NBC Issues Major Correction To Story That Feds Wiretapped Michael Cohen

NEW YORK, NY - APRIL 16: Michael Cohen leaves Federal Court after his hearing on the FBI raid of his hotel room and office on April 16, 2018 in New York City. (Photo by Yana Paskova/Getty Images)
Yana Paskova/Getty Images North America

NBC News corrected its bombshell report on the wiretapping of Michael Cohen Thursday, saying that President Trump’s longtime personal attorney’s phone calls were monitored, rather than listened to, by federal investigators.

Tom Winter, one of the authors of the report, said on MSNBC Thursday that the original report claiming that Cohen’s phones had been tapped “in the weeks leading up to” raids on his home, office and hotel room were based off of “two independent sources who have a long-term track record of credibility in providing accurate information to this news organization.”

Three unnamed senior U.S. officials, Winters said in his correction, told him that rather than wiretapping Cohen, they had used a device known as a “pen register” to monitor call data. That is, they kept a record of the calls Cohen made, but did not surveil the content of the calls themselves.

The article itself now carries the correction:

EDITOR’S NOTE: Earlier today, NBC News reported that there was a wiretap on the phones of Michael Cohen, President Trump’s longtime personal attorney, citing two separate sources with knowledge of the legal proceedings involving Cohen.

But three senior U.S. officials now dispute that, saying that the monitoring of Cohen’s phones was limited to a log of calls, known as a pen register, not a wiretap where investigators can actually listen to calls.

NBC News has changed the headline and revised parts of the original article.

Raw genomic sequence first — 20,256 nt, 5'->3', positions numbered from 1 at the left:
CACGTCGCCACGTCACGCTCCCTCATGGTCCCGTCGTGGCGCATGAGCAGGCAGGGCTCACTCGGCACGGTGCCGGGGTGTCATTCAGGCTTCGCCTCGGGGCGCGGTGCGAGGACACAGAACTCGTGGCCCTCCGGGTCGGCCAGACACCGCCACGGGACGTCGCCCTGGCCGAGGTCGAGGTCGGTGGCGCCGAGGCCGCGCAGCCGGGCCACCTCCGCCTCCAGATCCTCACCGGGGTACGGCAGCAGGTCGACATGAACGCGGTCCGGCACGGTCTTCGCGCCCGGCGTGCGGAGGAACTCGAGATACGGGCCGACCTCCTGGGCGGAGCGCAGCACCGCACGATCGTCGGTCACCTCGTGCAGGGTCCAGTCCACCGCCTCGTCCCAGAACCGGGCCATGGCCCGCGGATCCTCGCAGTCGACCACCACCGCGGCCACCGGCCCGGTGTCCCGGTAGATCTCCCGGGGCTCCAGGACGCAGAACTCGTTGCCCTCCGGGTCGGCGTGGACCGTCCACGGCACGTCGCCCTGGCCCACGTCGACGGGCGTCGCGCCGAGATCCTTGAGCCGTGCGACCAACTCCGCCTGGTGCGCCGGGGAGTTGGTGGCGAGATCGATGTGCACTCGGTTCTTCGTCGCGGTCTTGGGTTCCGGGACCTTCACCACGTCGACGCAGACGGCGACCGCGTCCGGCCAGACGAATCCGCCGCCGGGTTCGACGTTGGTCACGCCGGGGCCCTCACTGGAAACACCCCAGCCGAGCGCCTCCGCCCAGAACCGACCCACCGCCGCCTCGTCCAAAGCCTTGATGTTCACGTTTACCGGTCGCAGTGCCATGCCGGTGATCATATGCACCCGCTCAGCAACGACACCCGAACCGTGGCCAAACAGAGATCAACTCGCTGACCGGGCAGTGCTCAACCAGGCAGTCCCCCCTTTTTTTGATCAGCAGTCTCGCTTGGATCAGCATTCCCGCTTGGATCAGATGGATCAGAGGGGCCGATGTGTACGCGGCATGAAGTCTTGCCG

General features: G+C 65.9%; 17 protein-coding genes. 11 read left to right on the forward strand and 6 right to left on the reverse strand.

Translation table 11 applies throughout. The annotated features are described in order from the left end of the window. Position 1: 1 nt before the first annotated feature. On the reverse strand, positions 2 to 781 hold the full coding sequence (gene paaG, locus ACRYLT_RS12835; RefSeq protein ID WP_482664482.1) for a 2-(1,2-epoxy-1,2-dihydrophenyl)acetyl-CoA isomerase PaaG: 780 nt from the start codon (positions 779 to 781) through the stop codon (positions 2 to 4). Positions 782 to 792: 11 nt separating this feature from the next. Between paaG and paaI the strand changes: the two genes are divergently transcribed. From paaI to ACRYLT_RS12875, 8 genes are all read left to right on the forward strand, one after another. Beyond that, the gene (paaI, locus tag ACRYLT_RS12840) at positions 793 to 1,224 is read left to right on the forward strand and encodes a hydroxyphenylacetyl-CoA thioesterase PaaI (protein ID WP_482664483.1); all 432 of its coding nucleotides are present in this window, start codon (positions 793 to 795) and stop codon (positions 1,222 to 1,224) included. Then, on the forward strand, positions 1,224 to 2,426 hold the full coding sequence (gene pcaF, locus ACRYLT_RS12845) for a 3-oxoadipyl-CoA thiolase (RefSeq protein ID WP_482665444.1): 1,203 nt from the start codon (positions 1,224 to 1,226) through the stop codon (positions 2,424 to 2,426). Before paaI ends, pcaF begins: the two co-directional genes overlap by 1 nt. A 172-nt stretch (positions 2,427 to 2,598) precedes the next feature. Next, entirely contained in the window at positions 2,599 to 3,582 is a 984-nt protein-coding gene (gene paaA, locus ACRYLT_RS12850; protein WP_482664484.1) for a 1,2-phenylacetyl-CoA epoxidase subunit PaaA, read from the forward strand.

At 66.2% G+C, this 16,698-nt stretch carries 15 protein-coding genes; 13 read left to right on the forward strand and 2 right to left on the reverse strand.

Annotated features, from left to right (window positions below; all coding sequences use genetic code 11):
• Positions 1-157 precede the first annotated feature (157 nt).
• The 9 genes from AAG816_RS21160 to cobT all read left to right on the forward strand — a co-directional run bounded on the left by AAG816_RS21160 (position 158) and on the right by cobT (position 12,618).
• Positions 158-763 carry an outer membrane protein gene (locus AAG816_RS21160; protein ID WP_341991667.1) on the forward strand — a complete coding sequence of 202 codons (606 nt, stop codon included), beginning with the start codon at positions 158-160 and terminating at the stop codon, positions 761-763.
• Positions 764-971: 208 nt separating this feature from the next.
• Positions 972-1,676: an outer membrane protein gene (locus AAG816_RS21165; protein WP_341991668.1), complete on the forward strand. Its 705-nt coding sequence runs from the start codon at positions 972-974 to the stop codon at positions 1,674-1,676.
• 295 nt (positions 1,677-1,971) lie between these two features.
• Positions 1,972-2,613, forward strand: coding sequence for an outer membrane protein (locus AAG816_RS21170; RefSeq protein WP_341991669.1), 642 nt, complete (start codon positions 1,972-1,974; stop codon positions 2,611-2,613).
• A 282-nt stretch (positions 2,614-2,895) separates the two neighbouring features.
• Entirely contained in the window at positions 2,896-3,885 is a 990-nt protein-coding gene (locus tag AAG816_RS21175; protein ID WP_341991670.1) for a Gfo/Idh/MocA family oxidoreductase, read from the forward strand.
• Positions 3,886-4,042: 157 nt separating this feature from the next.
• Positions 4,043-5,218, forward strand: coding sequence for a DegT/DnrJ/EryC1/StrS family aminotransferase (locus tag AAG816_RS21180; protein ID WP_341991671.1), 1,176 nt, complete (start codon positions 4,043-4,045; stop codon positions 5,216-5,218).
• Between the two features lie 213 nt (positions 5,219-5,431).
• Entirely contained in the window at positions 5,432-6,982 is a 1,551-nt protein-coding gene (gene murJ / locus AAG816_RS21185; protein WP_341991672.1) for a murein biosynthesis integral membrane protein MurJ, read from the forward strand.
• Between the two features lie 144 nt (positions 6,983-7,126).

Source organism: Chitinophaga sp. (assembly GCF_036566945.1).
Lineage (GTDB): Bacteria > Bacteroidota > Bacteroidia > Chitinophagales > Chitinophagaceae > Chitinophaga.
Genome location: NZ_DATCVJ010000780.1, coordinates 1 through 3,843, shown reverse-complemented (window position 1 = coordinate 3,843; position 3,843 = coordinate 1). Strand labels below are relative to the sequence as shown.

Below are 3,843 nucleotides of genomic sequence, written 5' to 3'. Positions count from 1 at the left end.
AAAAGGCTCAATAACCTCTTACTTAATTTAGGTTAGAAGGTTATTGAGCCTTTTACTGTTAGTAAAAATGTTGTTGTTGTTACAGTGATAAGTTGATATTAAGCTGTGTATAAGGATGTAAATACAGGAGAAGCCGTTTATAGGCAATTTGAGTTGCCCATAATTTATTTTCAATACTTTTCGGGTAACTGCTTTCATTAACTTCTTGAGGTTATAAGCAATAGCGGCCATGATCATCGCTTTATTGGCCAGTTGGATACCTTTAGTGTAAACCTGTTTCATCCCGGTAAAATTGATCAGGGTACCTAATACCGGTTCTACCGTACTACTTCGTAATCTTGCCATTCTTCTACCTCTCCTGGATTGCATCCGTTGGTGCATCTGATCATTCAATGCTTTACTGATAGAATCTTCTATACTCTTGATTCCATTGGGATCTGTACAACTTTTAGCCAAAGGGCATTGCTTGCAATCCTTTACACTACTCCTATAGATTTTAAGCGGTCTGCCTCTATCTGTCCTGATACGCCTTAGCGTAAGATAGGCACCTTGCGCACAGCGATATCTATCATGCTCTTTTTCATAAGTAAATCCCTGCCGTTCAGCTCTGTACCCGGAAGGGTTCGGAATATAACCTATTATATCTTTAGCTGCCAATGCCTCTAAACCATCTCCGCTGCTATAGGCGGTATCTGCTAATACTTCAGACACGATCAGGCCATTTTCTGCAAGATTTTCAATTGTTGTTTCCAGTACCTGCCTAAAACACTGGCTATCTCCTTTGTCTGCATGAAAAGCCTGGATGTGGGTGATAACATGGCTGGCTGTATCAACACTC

The report came after Giuliani admitted in multiple interviews Wednesday and Thursday that Trump paid Cohen back for the hush money payment Cohen sent to porn star Stormy Daniels in October 2016. That payment is one focus of investigators, who raided Cohen’s home, office and hotel room early last month.

Cohen initially told the New York Times in February of that hush money payment: “Neither the Trump Organization nor the Trump campaign was a party to the transaction with Ms. Clifford, and neither reimbursed me for the payment, either directly or indirectly.”

He added: “The payment to Ms. Clifford was lawful, and was not a campaign contribution or a campaign expenditure by anyone.”

Giuliani contradicted the latter statement Thursday when he told “Fox and Friends” that Cohen made the payment to help Trump’s campaign avoid scandal.

And the Wall Street Journal reported in March, citing unnamed “people familiar with the matter,” that Cohen had “complained to friends [after the election] that he had yet to be reimbursed for the payment to Ms. Clifford.”

Cohen recently asserted his Fifth Amendment rights in the civil case over the non-disclosure agreement covering that hush money payment, “due to the ongoing criminal investigation by the FBI and U.S. Attorney for the Southern District of New York.”

Read NBC News’ full report here.

This post has been updated.

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